Date of Award


Publication Type

Master Thesis

Degree Name




First Advisor

Babb, Kimberley


assessment, Internet testing, online tests, rapport, self-disclosure, test administration



Creative Commons License

Creative Commons Attribution-Noncommercial-No Derivative Works 4.0 License
This work is licensed under a Creative Commons Attribution-Noncommercial-No Derivative Works 4.0 License.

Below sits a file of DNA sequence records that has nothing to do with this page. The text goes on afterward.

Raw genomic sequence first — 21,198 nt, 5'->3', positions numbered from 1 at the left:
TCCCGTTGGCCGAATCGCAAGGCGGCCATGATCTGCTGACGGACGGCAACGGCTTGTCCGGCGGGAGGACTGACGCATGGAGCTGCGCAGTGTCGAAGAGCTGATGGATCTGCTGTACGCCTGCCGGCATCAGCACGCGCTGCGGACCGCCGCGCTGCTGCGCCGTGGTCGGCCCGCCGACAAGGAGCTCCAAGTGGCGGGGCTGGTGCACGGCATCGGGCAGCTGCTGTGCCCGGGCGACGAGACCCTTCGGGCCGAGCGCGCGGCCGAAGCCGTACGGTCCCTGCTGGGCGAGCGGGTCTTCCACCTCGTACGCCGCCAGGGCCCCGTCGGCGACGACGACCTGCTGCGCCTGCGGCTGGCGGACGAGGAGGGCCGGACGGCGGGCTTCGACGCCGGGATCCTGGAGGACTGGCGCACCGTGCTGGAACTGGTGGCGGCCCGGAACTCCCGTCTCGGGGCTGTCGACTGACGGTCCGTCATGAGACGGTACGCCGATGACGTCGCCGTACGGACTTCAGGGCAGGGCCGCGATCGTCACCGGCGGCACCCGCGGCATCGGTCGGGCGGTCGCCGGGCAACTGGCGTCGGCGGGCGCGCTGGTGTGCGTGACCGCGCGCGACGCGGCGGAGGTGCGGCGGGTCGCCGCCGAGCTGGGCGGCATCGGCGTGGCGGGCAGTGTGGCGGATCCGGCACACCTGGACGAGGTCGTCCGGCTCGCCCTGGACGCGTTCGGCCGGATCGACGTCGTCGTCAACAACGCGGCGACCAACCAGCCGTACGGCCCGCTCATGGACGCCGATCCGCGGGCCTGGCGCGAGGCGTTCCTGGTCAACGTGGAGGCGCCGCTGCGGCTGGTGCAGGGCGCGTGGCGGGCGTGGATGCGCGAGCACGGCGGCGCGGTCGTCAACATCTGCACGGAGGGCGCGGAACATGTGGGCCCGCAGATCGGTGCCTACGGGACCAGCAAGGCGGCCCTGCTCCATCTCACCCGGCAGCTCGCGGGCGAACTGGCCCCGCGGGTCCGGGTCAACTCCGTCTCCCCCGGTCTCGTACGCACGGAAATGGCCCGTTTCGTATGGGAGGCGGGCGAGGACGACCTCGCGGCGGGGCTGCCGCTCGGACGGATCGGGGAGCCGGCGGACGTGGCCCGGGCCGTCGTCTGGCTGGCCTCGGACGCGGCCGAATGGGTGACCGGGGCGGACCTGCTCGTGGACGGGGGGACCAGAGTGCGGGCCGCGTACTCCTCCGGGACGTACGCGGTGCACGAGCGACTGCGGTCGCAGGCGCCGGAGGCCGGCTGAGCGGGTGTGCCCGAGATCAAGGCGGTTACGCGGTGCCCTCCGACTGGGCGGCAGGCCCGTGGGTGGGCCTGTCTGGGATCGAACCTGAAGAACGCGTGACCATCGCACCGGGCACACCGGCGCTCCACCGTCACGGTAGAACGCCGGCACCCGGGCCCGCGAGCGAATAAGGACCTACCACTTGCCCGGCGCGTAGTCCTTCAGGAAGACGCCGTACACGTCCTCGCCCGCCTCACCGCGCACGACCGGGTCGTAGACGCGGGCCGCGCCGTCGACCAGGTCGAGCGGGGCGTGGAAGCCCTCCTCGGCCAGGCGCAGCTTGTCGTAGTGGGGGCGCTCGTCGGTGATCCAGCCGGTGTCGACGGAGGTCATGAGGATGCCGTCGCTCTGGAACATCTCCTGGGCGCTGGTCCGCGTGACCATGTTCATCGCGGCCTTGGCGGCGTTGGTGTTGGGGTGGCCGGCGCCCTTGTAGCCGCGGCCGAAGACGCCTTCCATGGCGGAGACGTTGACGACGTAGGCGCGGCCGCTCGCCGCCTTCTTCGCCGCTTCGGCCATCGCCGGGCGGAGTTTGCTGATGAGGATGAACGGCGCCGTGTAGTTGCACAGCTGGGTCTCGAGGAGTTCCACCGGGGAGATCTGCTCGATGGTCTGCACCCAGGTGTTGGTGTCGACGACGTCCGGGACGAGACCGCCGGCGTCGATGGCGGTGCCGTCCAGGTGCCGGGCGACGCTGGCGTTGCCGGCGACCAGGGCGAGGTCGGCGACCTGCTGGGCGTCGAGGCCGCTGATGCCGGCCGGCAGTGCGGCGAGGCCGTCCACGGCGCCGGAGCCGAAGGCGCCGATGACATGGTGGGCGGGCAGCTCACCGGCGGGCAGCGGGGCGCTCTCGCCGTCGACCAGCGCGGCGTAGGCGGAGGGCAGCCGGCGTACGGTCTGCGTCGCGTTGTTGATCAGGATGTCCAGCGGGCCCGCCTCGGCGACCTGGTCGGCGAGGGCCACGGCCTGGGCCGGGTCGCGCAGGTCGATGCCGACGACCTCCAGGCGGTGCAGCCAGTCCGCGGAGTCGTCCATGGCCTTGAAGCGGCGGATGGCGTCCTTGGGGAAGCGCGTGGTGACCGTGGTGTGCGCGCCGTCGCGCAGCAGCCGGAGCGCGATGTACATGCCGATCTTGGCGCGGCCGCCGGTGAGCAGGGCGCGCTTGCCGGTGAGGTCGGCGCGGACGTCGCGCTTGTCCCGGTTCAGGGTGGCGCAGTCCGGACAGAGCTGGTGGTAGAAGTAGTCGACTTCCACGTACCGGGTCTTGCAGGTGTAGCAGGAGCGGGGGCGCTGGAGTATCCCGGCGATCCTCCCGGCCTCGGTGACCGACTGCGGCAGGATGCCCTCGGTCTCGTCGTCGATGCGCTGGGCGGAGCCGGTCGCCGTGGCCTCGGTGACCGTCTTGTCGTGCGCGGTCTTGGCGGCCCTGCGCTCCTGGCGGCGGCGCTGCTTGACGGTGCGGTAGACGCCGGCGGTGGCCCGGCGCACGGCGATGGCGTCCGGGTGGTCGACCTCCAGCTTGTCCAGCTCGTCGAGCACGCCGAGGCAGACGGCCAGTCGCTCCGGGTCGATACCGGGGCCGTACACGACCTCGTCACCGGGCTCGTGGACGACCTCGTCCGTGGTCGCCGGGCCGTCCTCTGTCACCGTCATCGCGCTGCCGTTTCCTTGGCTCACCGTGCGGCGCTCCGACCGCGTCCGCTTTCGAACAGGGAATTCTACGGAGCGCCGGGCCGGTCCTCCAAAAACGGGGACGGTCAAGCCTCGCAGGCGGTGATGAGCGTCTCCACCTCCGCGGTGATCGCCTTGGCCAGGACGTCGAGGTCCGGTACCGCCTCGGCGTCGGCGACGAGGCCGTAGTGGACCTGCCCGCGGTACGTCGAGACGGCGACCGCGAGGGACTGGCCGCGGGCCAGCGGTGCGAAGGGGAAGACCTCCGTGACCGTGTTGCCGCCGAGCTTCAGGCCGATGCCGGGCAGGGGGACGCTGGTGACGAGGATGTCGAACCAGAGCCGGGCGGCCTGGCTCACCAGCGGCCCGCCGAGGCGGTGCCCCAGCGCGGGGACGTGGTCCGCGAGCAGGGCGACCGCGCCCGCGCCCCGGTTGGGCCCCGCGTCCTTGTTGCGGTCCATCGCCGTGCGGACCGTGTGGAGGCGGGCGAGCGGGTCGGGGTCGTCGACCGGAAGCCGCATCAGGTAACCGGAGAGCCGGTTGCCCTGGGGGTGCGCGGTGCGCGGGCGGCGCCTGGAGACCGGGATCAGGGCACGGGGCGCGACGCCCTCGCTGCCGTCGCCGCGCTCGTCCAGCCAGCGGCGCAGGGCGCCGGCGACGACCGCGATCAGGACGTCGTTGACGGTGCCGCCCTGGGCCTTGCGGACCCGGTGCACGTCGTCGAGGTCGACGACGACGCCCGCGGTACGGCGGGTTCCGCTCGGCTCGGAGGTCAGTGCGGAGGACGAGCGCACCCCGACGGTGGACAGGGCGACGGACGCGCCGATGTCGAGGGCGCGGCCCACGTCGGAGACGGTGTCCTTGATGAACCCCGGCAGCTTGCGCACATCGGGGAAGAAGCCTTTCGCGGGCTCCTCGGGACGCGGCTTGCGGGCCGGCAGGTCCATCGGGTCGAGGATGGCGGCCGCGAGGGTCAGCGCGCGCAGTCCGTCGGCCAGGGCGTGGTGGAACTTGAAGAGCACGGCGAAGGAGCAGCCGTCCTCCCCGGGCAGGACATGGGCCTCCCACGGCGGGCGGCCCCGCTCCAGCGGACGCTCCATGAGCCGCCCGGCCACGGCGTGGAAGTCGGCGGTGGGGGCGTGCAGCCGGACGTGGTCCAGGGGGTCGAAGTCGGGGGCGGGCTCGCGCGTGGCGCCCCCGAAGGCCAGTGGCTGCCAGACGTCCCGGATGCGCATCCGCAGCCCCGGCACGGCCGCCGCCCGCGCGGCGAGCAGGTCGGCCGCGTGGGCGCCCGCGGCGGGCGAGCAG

Rapport is often established with clients prior to psychological testing to facilitate self-disclosure and ease anxiety. Test administrators need to find ways to build rapport with clients prior to online tests. The present study examined whether asynchronous rapport, a positive relationship established without real-time interaction, could form between an online test administrator and participants. This study examined the effects of a rapport-building procedure prior to, and consistency of scores on, online and offline measures. Separated by a one-week interval, undergraduate students completed both online and paper-and-pencil versions of measures of perceived rapport, self-disclosure, social and state anxiety. Participants were randomly assigned to either an asynchronous rapport condition (an online video and in-person script presented by the test administrator to foster rapport) or no rapport condition. Results suggest that asynchronous rapport-building, online test administration, and social anxiety were related to amount of self-disclosure. Implications for online test delivery are discussed.